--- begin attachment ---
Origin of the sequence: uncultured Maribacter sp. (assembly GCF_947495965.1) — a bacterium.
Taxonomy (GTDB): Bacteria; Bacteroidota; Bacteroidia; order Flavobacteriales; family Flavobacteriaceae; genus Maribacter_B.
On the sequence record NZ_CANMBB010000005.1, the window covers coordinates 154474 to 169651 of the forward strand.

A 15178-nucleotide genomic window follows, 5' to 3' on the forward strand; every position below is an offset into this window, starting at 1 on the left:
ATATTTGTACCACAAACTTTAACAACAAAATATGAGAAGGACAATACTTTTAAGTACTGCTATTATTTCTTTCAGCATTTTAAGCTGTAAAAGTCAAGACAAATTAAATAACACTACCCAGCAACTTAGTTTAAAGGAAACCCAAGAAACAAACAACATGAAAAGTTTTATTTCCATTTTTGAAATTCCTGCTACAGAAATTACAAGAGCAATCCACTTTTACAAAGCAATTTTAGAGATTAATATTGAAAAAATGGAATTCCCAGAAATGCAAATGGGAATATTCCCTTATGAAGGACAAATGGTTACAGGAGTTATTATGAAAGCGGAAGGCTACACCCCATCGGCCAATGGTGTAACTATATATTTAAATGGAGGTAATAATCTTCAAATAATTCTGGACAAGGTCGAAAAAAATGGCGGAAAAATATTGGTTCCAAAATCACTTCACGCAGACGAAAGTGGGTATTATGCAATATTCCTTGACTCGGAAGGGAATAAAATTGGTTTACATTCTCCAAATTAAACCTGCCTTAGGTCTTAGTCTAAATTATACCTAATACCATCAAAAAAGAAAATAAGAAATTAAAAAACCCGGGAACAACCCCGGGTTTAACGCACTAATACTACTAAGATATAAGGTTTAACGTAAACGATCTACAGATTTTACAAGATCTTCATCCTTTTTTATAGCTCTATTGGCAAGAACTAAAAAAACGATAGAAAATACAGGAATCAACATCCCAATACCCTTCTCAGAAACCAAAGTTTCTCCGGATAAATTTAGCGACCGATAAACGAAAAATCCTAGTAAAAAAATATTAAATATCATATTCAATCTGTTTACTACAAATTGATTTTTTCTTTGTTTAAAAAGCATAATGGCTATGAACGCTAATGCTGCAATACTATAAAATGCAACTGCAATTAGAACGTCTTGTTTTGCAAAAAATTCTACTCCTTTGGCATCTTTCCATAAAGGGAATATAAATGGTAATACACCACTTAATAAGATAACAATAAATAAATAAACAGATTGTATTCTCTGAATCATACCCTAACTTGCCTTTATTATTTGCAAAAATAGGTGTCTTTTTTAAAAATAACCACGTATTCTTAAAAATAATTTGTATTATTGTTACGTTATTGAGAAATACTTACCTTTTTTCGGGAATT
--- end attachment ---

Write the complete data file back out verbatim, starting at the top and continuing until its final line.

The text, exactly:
Origin of the sequence: uncultured Maribacter sp. (assembly GCF_947495965.1) — a bacterium.
Taxonomy (GTDB): Bacteria; Bacteroidota; Bacteroidia; order Flavobacteriales; family Flavobacteriaceae; genus Maribacter_B.
On the sequence record NZ_CANMBB010000005.1, the window covers coordinates 154474 to 169651 of the forward strand.

A 15178-nucleotide genomic window follows, 5' to 3' on the forward strand; every position below is an offset into this window, starting at 1 on the left:
ATATTTGTACCACAAACTTTAACAACAAAATATGAGAAGGACAATACTTTTAAGTACTGCTATTATTTCTTTCAGCATTTTAAGCTGTAAAAGTCAAGACAAATTAAATAACACTACCCAGCAACTTAGTTTAAAGGAAACCCAAGAAACAAACAACATGAAAAGTTTTATTTCCATTTTTGAAATTCCTGCTACAGAAATTACAAGAGCAATCCACTTTTACAAAGCAATTTTAGAGATTAATATTGAAAAAATGGAATTCCCAGAAATGCAAATGGGAATATTCCCTTATGAAGGACAAATGGTTACAGGAGTTATTATGAAAGCGGAAGGCTACACCCCATCGGCCAATGGTGTAACTATATATTTAAATGGAGGTAATAATCTTCAAATAATTCTGGACAAGGTCGAAAAAAATGGCGGAAAAATATTGGTTCCAAAATCACTTCACGCAGACGAAAGTGGGTATTATGCAATATTCCTTGACTCGGAAGGGAATAAAATTGGTTTACATTCTCCAAATTAAACCTGCCTTAGGTCTTAGTCTAAATTATACCTAATACCATCAAAAAAGAAAATAAGAAATTAAAAAACCCGGGAACAACCCCGGGTTTAACGCACTAATACTACTAAGATATAAGGTTTAACGTAAACGATCTACAGATTTTACAAGATCTTCATCCTTTTTTATAGCTCTATTGGCAAGAACTAAAAAAACGATAGAAAATACAGGAATCAACATCCCAATACCCTTCTCAGAAACCAAAGTTTCTCCGGATAAATTTAGCGACCGATAAACGAAAAATCCTAGTAAAAAAATATTAAATATCATATTCAATCTGTTTACTACAAATTGATTTTTTCTTTGTTTAAAAAGCATAATGGCTATGAACGCTAATGCTGCAATACTATAAAATGCAACTGCAATTAGAACGTCTTGTTTTGCAAAAAATTCTACTCCTTTGGCATCTTTCCATAAAGGGAATATAAATGGTAATACACCACTTAATAAGATAACAATAAATAAATAAACAGATTGTATTCTCTGAATCATACCCTAACTTGCCTTTATTATTTGCAAAAATAGGTGTCTTTTTTAAAAATAACCACGTATTCTTAAAAATAATTTGTATTATTGTTACGTTATTGAGAAATACTTACCTTTTTTCGGGAATT